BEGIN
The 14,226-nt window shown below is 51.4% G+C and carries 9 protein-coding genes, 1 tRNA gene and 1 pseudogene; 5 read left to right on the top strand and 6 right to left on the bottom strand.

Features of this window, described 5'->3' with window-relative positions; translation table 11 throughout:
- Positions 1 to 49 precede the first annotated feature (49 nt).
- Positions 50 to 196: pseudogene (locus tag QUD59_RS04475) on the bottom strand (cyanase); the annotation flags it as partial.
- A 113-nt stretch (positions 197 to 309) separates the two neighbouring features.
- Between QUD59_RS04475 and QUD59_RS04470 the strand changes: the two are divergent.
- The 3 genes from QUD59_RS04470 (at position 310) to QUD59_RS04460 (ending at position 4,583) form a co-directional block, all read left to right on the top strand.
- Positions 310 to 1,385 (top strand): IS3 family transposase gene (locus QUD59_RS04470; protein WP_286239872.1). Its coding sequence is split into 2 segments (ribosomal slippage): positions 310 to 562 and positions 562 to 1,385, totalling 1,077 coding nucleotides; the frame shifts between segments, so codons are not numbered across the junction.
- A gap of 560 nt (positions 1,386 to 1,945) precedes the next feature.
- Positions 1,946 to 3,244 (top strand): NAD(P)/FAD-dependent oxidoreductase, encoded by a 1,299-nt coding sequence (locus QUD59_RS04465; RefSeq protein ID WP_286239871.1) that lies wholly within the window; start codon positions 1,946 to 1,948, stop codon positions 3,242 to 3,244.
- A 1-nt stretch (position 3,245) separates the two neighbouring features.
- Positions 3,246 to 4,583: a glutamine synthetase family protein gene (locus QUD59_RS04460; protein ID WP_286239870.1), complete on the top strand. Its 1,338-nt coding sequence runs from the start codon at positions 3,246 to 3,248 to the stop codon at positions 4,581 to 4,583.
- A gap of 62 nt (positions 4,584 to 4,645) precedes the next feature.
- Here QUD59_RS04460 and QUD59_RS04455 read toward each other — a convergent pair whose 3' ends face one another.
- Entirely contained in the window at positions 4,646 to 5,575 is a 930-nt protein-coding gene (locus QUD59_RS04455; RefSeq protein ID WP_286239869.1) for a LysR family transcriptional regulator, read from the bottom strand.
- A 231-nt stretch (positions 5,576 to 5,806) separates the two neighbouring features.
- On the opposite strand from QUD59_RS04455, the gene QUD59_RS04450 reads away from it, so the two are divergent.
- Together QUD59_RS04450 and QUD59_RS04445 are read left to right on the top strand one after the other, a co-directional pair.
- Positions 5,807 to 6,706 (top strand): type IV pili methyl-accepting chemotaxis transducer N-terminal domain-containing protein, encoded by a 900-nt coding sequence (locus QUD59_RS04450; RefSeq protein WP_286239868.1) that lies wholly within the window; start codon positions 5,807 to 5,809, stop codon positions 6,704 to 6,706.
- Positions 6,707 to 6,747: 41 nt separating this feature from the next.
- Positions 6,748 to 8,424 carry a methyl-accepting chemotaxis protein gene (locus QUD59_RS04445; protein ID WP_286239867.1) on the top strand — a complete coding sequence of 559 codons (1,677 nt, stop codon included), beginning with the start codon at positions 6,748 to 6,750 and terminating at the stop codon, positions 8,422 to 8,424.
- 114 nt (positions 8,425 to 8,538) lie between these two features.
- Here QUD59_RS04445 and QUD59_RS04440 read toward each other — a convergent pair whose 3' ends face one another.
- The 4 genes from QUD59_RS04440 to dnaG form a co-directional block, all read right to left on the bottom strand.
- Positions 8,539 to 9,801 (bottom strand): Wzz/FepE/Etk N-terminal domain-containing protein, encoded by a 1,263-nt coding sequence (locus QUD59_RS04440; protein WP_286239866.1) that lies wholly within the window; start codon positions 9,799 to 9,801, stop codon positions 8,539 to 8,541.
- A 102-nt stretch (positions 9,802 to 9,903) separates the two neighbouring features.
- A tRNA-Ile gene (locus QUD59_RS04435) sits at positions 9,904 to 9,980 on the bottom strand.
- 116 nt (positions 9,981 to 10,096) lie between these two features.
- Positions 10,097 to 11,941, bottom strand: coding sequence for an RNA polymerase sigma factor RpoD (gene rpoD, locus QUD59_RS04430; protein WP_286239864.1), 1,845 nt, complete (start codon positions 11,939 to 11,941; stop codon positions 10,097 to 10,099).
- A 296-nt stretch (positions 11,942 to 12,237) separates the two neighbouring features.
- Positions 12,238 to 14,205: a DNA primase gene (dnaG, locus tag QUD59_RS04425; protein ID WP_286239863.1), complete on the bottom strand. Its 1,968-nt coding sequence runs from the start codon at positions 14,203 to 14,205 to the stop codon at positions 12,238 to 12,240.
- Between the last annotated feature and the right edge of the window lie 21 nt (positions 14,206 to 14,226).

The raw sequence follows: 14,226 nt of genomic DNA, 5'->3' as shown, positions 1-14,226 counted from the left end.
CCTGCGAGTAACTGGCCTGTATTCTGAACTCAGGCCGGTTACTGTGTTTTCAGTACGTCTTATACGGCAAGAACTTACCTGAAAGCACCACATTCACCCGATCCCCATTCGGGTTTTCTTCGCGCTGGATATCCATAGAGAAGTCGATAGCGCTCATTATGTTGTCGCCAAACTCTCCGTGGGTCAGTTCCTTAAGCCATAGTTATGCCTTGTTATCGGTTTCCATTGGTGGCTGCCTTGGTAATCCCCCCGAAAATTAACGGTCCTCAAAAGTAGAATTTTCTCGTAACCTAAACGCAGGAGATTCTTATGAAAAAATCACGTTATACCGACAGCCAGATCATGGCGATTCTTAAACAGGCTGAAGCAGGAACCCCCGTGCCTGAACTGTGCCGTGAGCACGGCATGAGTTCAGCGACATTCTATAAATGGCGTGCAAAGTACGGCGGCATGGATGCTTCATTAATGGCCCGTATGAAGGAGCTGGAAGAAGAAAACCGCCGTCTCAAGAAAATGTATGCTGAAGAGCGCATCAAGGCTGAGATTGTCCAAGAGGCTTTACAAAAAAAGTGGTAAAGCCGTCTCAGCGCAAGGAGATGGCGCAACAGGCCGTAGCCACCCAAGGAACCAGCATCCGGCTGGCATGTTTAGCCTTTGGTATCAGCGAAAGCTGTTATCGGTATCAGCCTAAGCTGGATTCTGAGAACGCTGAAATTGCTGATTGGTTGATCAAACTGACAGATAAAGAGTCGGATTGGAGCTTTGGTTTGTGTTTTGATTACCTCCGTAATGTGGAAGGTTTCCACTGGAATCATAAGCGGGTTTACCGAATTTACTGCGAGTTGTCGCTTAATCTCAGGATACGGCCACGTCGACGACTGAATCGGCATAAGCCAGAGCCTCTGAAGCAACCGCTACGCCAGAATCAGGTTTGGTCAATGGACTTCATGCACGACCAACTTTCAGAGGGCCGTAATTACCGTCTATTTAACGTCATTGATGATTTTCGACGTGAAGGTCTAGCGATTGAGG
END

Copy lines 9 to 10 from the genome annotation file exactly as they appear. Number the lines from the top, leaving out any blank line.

- A gap of 560 nt (positions 1,386 to 1,945) precedes the next feature.
- Positions 1,946 to 3,244 (top strand): NAD(P)/FAD-dependent oxidoreductase, encoded by a 1,299-nt coding sequence (locus QUD59_RS04465; RefSeq protein ID WP_286239871.1) that lies wholly within the window; start codon positions 1,946 to 1,948, stop codon positions 3,242 to 3,244.